‘Perhaps down in his heart Okonkwo was not a cruel man. But his whole life was dominated by fear, the fear of failure and of weakness. It was deeper and more intimate than the fear of evil and capricious gods and of magic, the fear of the forest, and of nature, malevolent, red in tooth and claw.
Okonkwo’s fear was greater than these. It was not external, but lay deep within himself. It was the fear of himself, lest he should be found to resemble his father. Even as a little boy he had resented his father’s failure and weakness, and even now he still remembered how he had suffered when a playmate had told him that his father was agbala. That was how Okonkwo first came to know that agbala was not only another name for a woman, it could also mean a man who had taken to title. And so Okonkwo was ruled by one passion – to hate everything that his father Unoka had loved. One of those things was gentleness and another was idleness.’
This paragraph above describes in summary, the essence of one the greatest men in African literature. The famous Okonkwo of Things Fall Apart.
Okonkwo was a successful man by every means; he grew up being ridiculed because his father was a weakling who couldn’t provide for his family. The fear of being thought weak, and the need to be respected by his peers ruled him and ultimately led to his downfall.
Okonkwo, while being a great man, ended up a failure in three major ways:
– His people began to look at him with slight disrespect and thought him unfortunate. This is evident on two occasions: when he violated the week of peace for which the people thought him proud, because of the way he went about the punishment; and when he had to be banished for manslaughter and the thought entered into the minds of a few people that maybe the gods were punishing him for the death of Ikemefuna.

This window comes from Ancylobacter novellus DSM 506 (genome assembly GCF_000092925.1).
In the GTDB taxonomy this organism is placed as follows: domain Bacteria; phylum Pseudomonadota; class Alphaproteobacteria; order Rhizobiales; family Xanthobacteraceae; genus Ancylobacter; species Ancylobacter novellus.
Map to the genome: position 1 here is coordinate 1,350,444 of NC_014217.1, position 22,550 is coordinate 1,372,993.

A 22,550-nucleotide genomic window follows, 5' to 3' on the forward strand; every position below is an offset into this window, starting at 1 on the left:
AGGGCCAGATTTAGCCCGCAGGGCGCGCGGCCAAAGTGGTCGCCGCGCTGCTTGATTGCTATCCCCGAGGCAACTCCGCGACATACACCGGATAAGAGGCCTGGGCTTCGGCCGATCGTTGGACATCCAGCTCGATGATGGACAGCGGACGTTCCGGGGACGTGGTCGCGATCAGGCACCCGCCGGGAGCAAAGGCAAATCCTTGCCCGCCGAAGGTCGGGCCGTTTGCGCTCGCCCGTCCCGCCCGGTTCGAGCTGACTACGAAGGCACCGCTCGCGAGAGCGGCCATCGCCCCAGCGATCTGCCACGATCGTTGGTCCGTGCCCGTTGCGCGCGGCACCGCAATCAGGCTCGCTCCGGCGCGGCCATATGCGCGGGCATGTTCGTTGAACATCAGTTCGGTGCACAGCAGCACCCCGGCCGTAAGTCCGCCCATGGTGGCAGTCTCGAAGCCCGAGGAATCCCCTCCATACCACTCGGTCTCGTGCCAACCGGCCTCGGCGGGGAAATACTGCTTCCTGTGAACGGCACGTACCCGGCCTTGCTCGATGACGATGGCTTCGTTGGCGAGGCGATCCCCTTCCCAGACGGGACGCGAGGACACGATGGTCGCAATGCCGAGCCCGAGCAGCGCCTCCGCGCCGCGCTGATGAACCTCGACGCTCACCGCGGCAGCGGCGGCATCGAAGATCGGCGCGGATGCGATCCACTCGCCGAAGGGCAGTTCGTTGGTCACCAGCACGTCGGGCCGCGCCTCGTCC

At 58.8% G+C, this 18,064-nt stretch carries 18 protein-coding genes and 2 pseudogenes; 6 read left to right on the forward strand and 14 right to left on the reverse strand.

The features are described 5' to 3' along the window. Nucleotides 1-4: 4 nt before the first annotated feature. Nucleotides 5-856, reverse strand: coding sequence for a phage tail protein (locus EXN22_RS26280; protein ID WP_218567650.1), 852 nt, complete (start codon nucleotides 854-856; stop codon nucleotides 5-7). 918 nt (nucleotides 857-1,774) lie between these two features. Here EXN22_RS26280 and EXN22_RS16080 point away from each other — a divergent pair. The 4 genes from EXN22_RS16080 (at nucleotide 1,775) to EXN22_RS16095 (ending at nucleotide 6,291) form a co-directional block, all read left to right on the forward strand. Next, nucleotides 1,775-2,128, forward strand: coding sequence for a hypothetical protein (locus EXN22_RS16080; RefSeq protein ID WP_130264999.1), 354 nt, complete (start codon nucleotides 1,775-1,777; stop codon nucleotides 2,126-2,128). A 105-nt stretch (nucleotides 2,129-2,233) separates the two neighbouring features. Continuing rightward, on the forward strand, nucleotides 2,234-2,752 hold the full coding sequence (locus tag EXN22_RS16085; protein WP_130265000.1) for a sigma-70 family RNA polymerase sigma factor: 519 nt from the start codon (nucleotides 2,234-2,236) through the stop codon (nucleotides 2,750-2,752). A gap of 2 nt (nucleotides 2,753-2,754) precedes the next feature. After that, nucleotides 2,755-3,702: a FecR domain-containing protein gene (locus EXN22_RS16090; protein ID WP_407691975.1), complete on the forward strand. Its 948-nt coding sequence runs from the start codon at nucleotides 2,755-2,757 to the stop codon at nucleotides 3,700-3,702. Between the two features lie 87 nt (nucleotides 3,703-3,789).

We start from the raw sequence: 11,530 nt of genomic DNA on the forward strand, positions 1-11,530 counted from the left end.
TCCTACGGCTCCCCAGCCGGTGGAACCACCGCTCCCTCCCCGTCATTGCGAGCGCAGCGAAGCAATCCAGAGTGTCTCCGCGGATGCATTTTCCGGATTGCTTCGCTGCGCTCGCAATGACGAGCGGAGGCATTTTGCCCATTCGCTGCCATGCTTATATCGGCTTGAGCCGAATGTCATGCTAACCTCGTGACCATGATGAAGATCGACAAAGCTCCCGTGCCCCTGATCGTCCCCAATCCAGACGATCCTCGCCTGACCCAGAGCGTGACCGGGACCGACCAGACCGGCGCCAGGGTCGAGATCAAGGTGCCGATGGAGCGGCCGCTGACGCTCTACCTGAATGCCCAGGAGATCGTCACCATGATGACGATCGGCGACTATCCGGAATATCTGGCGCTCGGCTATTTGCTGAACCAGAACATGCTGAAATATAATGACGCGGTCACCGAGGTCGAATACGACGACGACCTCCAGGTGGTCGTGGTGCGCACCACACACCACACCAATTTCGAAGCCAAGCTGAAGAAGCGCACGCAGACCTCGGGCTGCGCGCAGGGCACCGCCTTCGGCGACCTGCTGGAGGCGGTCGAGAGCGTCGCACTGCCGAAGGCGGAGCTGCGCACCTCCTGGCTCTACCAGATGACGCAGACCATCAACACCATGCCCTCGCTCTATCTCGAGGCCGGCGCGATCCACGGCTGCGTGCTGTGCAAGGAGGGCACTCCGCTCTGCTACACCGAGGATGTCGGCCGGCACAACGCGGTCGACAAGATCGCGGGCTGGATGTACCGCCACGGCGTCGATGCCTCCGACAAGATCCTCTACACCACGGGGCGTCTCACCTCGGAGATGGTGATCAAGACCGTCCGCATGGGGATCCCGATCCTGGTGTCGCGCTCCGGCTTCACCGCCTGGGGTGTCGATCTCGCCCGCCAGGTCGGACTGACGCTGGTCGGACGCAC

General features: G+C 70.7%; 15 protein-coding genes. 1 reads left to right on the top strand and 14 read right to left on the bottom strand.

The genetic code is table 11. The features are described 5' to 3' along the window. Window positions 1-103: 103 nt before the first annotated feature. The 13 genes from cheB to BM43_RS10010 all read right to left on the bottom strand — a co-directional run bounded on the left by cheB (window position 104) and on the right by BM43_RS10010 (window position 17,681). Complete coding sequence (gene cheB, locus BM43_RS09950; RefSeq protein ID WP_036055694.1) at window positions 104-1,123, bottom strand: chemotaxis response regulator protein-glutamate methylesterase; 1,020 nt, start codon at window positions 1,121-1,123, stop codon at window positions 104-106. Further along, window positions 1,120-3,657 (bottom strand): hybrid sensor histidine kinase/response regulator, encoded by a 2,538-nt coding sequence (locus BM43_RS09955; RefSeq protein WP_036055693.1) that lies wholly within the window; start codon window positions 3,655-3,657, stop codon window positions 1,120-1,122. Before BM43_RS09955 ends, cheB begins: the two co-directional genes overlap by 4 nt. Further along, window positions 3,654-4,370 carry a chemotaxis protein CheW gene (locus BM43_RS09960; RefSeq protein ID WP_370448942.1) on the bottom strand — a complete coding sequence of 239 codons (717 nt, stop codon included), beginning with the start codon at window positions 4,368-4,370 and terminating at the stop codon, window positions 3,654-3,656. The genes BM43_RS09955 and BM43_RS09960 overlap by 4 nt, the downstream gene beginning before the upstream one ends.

– He raised a son who seemed just like his father. If Ikemefuna hadn’t come into the Okonkwo household, we would have dismissed Nwoye as weak, but then we see in the book that Nwoye blossomed into a man even Okonkwo was proud of under the tutelage of Ikemefuna. However, fear and insecurities did not allow Okonkwo see the beauty in his son.
– Nwoye was that perfect blend of his father’s strength and the embodiment of his grandfather’s gentleness and creativity, so Okonkwo killed Nwoye’s spirit. Nwoye rebelled at the first opportunity he had.
Okonkwo was buried like a dog; The average Igbo man wants a befitting burial, as it is a mark of success and a life well lived.
Okonkwo had glaring weaknesses, but the greatest was his inability to adapt to changing situations in a normal way. His reactions were always extreme and he took things too personally.
However, imagine if Okonkwo had sat with a licensed therapist and discussed his issues, leading to a permanent healing; oh what a glorious person Okonkwo would have been. We might say the arrival of the white man caused his demise, but that was just an excuse; Okonkwo was destined to self destruct.
He broke the week of peace, scoffed at advice that didn’t fit his ideas, even when they came from the oldest man in the village and couldn’t be a good father figure to his first son. Being ruled by fear as strongly as he was, his destruction was inevitable.
The average Nigerian scoffs at psychology and therapy, we are too quick to say ‘I no be Oyibo oh‘, but then we are human and have issues. Broken and hurting people hurt others, but most importantly themselves.
This write up was inspired when I stumbled on an article on Narcissistic personality disorder and realized that I knew people who suffered acutely from that syndrome. While I applaud the Nigerian way of holding everyone responsible for their actions (the fact that you weren’t hugged as a kid is no excuse to become a serial killer), I believe we should strike a balance, because when we don’t address these issues, they show up in other ways that though passive have equally devastating consequences.
If we make a commitment to facing our issues and healing them, we will have a much better life.
The bible is clear ‘I wish above all things that you prosper and be in health even as YOUR SOUL prospers.’
PS: In the end, Okonkwo became like his father, he wasn’t buried among his people.
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